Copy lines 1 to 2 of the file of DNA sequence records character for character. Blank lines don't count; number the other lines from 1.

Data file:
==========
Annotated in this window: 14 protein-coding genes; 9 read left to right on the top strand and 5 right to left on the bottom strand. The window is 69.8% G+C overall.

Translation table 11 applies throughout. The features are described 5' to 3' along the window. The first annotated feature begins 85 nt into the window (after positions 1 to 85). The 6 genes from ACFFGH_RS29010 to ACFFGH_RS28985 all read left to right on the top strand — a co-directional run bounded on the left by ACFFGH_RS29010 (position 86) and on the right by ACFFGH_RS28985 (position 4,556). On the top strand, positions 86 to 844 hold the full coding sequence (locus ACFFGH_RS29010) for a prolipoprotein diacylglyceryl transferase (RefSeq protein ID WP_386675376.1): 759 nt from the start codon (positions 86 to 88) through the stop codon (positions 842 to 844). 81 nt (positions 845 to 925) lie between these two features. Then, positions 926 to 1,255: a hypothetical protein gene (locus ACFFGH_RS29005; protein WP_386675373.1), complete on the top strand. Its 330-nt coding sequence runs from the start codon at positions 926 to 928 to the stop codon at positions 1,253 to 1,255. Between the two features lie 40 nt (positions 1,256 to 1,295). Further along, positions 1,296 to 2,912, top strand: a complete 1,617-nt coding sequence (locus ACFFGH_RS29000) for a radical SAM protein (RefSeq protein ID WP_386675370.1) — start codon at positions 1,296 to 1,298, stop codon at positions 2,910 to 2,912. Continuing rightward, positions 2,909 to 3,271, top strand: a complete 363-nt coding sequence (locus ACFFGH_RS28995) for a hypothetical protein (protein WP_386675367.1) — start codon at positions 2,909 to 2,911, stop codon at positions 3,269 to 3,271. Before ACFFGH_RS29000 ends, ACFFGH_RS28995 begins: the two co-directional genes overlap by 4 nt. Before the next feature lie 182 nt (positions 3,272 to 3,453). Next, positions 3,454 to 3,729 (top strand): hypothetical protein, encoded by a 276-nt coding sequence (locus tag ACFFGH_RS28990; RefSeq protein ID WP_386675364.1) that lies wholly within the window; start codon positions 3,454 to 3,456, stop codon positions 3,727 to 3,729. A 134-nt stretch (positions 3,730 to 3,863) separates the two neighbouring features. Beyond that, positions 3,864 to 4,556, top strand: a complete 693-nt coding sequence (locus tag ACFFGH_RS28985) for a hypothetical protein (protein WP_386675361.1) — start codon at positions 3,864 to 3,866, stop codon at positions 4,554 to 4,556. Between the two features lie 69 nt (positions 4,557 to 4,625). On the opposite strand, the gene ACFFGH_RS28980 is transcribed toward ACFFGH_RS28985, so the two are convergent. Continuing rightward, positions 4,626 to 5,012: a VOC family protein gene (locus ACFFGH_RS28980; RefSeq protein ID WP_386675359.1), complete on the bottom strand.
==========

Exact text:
Annotated in this window: 14 protein-coding genes; 9 read left to right on the top strand and 5 right to left on the bottom strand. The window is 69.8% G+C overall.

Translation table 11 applies throughout. The features are described 5' to 3' along the window. The first annotated feature begins 85 nt into the window (after positions 1 to 85). The 6 genes from ACFFGH_RS29010 to ACFFGH_RS28985 all read left to right on the top strand — a co-directional run bounded on the left by ACFFGH_RS29010 (position 86) and on the right by ACFFGH_RS28985 (position 4,556). On the top strand, positions 86 to 844 hold the full coding sequence (locus ACFFGH_RS29010) for a prolipoprotein diacylglyceryl transferase (RefSeq protein ID WP_386675376.1): 759 nt from the start codon (positions 86 to 88) through the stop codon (positions 842 to 844). 81 nt (positions 845 to 925) lie between these two features. Then, positions 926 to 1,255: a hypothetical protein gene (locus ACFFGH_RS29005; protein WP_386675373.1), complete on the top strand. Its 330-nt coding sequence runs from the start codon at positions 926 to 928 to the stop codon at positions 1,253 to 1,255. Between the two features lie 40 nt (positions 1,256 to 1,295). Further along, positions 1,296 to 2,912, top strand: a complete 1,617-nt coding sequence (locus ACFFGH_RS29000) for a radical SAM protein (RefSeq protein ID WP_386675370.1) — start codon at positions 1,296 to 1,298, stop codon at positions 2,910 to 2,912. Continuing rightward, positions 2,909 to 3,271, top strand: a complete 363-nt coding sequence (locus ACFFGH_RS28995) for a hypothetical protein (protein WP_386675367.1) — start codon at positions 2,909 to 2,911, stop codon at positions 3,269 to 3,271. Before ACFFGH_RS29000 ends, ACFFGH_RS28995 begins: the two co-directional genes overlap by 4 nt. Before the next feature lie 182 nt (positions 3,272 to 3,453). Next, positions 3,454 to 3,729 (top strand): hypothetical protein, encoded by a 276-nt coding sequence (locus tag ACFFGH_RS28990; RefSeq protein ID WP_386675364.1) that lies wholly within the window; start codon positions 3,454 to 3,456, stop codon positions 3,727 to 3,729. A 134-nt stretch (positions 3,730 to 3,863) separates the two neighbouring features. Beyond that, positions 3,864 to 4,556, top strand: a complete 693-nt coding sequence (locus tag ACFFGH_RS28985) for a hypothetical protein (protein WP_386675361.1) — start codon at positions 3,864 to 3,866, stop codon at positions 4,554 to 4,556. Between the two features lie 69 nt (positions 4,557 to 4,625). On the opposite strand, the gene ACFFGH_RS28980 is transcribed toward ACFFGH_RS28985, so the two are convergent. Continuing rightward, positions 4,626 to 5,012: a VOC family protein gene (locus ACFFGH_RS28980; RefSeq protein ID WP_386675359.1), complete on the bottom strand.